2012: Neil Nelson, M.D. Gibson City, Illinois
Trained in internal medicine/pediatrics, Dr. Nelson sees patients of all ages in his practice, regardless of ability to pay. Raised on his family's 320 acre farm in Gibson City, and a farmer from an early age, Dr. Nelson knew he wanted to be a physician from the time he worked at the switchboard of Gibson Area Hospital where he was born, and where he now admits patients.
2011: Keith Morrow, M.D. Hacklebird, Alabama
When an E-F5 tornado devastated the town of Hackleburg, Alabama, including both his medical offices, Dr. Keith Morrow continued to do what he has done for more than 25 years — treat patients and serve as a pillar of his community.
2010: Kenneth Jackson, M.D. Kingman, Arizona
After completing his medical training in the 1970s, Dr. Jackson spent a year in a migrant health clinic, then worked for five years at the Indian Health Service hospital on the White Mountain Apache Reservation in Whiteriver, Arizona where he delivered both of his two children. He moved to Kingman in 1991 and has been providing free care to Native American communities for 16 years.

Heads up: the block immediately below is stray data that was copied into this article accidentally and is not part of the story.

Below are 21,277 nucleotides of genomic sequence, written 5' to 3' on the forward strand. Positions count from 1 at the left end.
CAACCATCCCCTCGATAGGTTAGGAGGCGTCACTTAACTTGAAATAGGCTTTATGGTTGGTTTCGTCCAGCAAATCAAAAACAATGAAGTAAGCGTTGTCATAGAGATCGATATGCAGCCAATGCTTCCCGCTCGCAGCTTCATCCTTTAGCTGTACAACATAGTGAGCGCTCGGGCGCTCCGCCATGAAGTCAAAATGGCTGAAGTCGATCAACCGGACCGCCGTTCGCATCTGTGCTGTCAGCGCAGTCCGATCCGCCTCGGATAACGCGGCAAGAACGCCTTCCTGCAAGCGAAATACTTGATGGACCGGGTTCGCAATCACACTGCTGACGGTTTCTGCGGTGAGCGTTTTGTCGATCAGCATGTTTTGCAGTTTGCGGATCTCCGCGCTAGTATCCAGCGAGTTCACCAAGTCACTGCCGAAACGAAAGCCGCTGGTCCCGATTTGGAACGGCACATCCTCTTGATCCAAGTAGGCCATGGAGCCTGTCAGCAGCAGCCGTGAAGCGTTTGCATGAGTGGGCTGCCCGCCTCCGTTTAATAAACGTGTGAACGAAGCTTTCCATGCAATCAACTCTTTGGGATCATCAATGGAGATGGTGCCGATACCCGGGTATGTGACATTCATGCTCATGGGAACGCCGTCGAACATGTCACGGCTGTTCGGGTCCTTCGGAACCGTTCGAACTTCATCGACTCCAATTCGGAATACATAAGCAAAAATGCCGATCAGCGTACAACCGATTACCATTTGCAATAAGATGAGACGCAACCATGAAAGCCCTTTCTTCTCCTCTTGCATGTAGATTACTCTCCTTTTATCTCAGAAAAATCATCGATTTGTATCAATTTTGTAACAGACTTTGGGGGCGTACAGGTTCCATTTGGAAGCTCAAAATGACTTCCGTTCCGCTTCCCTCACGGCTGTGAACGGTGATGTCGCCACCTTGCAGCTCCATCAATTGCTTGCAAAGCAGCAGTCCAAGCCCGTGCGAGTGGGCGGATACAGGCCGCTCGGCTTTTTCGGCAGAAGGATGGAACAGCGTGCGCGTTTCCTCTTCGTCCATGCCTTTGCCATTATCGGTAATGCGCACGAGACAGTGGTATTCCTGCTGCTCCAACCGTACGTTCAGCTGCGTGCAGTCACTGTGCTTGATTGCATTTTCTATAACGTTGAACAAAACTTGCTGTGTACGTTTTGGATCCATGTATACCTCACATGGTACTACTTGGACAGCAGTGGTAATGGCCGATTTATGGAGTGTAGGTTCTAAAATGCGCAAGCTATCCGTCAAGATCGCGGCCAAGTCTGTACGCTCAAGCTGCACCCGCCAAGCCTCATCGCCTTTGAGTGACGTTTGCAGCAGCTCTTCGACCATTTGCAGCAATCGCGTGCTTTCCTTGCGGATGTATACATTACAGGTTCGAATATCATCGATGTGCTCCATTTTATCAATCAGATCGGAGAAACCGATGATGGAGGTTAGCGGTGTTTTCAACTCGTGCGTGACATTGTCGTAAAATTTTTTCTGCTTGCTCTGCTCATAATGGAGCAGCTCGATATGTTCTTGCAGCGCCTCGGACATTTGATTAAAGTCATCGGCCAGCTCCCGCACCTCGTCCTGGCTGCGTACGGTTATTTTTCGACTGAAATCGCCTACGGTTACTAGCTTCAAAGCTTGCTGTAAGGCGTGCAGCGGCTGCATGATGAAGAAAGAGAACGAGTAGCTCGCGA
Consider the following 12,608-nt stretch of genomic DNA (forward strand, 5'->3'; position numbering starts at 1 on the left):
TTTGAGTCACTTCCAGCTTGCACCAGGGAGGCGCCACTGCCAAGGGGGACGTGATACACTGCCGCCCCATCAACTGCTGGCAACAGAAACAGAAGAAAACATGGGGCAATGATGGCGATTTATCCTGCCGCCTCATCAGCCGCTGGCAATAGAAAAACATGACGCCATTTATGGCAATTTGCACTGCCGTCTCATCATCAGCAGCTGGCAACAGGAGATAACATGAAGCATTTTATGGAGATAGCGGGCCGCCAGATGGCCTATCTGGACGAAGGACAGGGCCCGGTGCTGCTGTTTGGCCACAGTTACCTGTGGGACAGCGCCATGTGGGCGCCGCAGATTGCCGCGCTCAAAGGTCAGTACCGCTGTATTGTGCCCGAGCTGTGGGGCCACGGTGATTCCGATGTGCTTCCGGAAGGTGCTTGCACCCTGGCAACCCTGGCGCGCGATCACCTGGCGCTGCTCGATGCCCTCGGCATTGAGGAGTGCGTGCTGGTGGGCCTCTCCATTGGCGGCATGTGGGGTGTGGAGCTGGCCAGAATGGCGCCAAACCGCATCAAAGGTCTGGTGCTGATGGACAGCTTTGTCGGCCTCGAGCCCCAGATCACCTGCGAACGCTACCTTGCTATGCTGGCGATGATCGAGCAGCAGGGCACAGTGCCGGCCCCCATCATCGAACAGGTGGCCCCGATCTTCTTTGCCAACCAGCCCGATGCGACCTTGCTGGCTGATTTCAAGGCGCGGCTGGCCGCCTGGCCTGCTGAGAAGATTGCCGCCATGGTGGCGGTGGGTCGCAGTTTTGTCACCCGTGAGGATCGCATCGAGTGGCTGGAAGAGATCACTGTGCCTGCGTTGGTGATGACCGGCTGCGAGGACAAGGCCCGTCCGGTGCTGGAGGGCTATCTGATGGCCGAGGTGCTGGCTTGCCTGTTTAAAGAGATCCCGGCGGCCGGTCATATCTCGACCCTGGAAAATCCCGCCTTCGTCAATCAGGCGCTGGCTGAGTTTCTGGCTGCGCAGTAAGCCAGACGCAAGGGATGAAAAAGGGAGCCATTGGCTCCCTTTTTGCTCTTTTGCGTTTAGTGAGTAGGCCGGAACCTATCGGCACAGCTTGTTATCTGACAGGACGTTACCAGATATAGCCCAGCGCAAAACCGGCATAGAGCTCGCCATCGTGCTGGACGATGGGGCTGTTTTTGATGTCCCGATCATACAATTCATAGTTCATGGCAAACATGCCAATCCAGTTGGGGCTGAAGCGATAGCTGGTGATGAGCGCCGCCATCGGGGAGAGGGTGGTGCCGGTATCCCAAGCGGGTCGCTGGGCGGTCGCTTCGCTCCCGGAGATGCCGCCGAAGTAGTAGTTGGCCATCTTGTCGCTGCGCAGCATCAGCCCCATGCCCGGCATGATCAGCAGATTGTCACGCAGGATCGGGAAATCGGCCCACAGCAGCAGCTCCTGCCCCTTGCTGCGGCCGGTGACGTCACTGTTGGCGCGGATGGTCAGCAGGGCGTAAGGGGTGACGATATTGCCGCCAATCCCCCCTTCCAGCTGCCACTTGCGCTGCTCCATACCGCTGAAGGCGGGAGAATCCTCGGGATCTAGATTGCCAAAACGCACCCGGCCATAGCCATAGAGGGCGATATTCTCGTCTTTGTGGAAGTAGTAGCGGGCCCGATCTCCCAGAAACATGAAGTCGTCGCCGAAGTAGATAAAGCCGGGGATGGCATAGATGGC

2009: Steven J. Smith, M.D. Marathon, Florida
For most of the last 30 years, a 90-mile strip of the Florida Keys was covered by one surgeon and one surgeon alone, Dr. Steven J. Smith. For two and a half decades, Dr. Smith covered two hospitals located more than 40 miles apart, often making the drive between facilities three times daily, while being on call around the clock, 365 days a year.
2008: David Watson, M.D. Yoakum, Texas
Dr. Watson arrived in Yoakum immediately out of medical training and began the multifarious tasks of a country doctor: family physician, surgeon, obstetrician and (unofficial) psychiatrist. The 78-year-old Dr. Watson continues to provide most of these services, seeing 20 to 30 patients a day in his office, rounding on patients in the hospital and the nursing home, and mixing in the occasional house call.
2007: Hiram T. Ward, M.D. Murfreesboro, Arkansas
When the only hospital in the county was faced with imminent closure due to a lack of physicians accepting doctor jobs at the facility, 81-year-old Dr. Hiram Ward volunteered to come out of retirement to provide medical coverage for the hospital seven days a week, 24 hours a day.